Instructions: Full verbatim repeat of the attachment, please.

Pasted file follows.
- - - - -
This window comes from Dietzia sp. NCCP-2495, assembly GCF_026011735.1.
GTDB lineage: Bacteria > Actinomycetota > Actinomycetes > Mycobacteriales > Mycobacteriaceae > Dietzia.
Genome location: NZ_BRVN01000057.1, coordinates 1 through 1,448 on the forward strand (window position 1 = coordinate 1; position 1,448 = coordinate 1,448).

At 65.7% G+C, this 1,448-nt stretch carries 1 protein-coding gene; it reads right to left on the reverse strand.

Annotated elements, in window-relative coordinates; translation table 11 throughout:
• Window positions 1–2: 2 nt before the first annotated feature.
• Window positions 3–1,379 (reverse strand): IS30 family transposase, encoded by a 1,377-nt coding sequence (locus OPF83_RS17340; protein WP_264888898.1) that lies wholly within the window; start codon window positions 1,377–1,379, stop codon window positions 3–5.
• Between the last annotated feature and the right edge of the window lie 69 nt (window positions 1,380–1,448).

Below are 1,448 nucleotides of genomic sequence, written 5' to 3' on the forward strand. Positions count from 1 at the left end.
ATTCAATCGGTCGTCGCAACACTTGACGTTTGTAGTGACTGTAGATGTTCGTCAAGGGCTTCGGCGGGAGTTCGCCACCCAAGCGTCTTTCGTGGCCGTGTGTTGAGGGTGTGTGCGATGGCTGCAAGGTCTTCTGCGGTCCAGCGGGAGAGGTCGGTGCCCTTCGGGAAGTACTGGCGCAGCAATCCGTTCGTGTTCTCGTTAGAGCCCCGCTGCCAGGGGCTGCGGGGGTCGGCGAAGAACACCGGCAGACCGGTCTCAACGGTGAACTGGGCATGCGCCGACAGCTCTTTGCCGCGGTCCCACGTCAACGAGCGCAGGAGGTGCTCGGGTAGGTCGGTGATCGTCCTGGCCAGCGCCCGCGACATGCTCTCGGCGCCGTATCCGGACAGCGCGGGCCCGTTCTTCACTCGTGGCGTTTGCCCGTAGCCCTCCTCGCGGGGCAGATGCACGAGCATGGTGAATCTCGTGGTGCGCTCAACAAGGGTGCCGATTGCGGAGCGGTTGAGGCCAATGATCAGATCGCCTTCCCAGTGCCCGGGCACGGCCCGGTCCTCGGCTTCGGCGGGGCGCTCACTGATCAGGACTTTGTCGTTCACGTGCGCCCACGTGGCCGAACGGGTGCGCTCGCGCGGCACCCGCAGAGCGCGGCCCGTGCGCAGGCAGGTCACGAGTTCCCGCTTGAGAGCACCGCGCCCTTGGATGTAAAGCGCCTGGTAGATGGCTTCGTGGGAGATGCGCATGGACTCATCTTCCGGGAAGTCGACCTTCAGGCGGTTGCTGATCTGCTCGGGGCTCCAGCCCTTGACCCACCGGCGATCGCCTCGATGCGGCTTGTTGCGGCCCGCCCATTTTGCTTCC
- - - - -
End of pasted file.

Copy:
This window comes from Dietzia sp. NCCP-2495, assembly GCF_026011735.1.
GTDB lineage: Bacteria > Actinomycetota > Actinomycetes > Mycobacteriales > Mycobacteriaceae > Dietzia.
Genome location: NZ_BRVN01000057.1, coordinates 1 through 1,448 on the forward strand (window position 1 = coordinate 1; position 1,448 = coordinate 1,448).

At 65.7% G+C, this 1,448-nt stretch carries 1 protein-coding gene; it reads right to left on the reverse strand.

Annotated elements, in window-relative coordinates; translation table 11 throughout:
• Window positions 1–2: 2 nt before the first annotated feature.
• Window positions 3–1,379 (reverse strand): IS30 family transposase, encoded by a 1,377-nt coding sequence (locus OPF83_RS17340; protein WP_264888898.1) that lies wholly within the window; start codon window positions 1,377–1,379, stop codon window positions 3–5.
• Between the last annotated feature and the right edge of the window lie 69 nt (window positions 1,380–1,448).

Below are 1,448 nucleotides of genomic sequence, written 5' to 3' on the forward strand. Positions count from 1 at the left end.
ATTCAATCGGTCGTCGCAACACTTGACGTTTGTAGTGACTGTAGATGTTCGTCAAGGGCTTCGGCGGGAGTTCGCCACCCAAGCGTCTTTCGTGGCCGTGTGTTGAGGGTGTGTGCGATGGCTGCAAGGTCTTCTGCGGTCCAGCGGGAGAGGTCGGTGCCCTTCGGGAAGTACTGGCGCAGCAATCCGTTCGTGTTCTCGTTAGAGCCCCGCTGCCAGGGGCTGCGGGGGTCGGCGAAGAACACCGGCAGACCGGTCTCAACGGTGAACTGGGCATGCGCCGACAGCTCTTTGCCGCGGTCCCACGTCAACGAGCGCAGGAGGTGCTCGGGTAGGTCGGTGATCGTCCTGGCCAGCGCCCGCGACATGCTCTCGGCGCCGTATCCGGACAGCGCGGGCCCGTTCTTCACTCGTGGCGTTTGCCCGTAGCCCTCCTCGCGGGGCAGATGCACGAGCATGGTGAATCTCGTGGTGCGCTCAACAAGGGTGCCGATTGCGGAGCGGTTGAGGCCAATGATCAGATCGCCTTCCCAGTGCCCGGGCACGGCCCGGTCCTCGGCTTCGGCGGGGCGCTCACTGATCAGGACTTTGTCGTTCACGTGCGCCCACGTGGCCGAACGGGTGCGCTCGCGCGGCACCCGCAGAGCGCGGCCCGTGCGCAGGCAGGTCACGAGTTCCCGCTTGAGAGCACCGCGCCCTTGGATGTAAAGCGCCTGGTAGATGGCTTCGTGGGAGATGCGCATGGACTCATCTTCCGGGAAGTCGACCTTCAGGCGGTTGCTGATCTGCTCGGGGCTCCAGCCCTTGACCCACCGGCGATCGCCTCGATGCGGCTTGTTGCGGCCCGCCCATTTTGCTTCC